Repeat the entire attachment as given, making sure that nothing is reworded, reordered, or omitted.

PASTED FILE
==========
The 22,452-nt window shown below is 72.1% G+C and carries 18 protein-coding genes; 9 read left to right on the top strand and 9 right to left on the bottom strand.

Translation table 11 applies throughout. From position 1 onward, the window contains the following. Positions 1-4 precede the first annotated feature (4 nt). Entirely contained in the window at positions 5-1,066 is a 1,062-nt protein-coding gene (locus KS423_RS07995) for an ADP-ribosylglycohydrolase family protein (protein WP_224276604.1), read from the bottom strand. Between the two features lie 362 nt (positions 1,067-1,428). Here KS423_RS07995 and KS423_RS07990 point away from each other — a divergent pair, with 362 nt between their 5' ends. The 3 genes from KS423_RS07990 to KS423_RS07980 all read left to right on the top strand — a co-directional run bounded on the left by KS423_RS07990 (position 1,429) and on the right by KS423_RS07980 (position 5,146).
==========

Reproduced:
The 22,452-nt window shown below is 72.1% G+C and carries 18 protein-coding genes; 9 read left to right on the top strand and 9 right to left on the bottom strand.

Translation table 11 applies throughout. From position 1 onward, the window contains the following. Positions 1-4 precede the first annotated feature (4 nt). Entirely contained in the window at positions 5-1,066 is a 1,062-nt protein-coding gene (locus KS423_RS07995) for an ADP-ribosylglycohydrolase family protein (protein WP_224276604.1), read from the bottom strand. Between the two features lie 362 nt (positions 1,067-1,428). Here KS423_RS07995 and KS423_RS07990 point away from each other — a divergent pair, with 362 nt between their 5' ends. The 3 genes from KS423_RS07990 to KS423_RS07980 all read left to right on the top strand — a co-directional run bounded on the left by KS423_RS07990 (position 1,429) and on the right by KS423_RS07980 (position 5,146).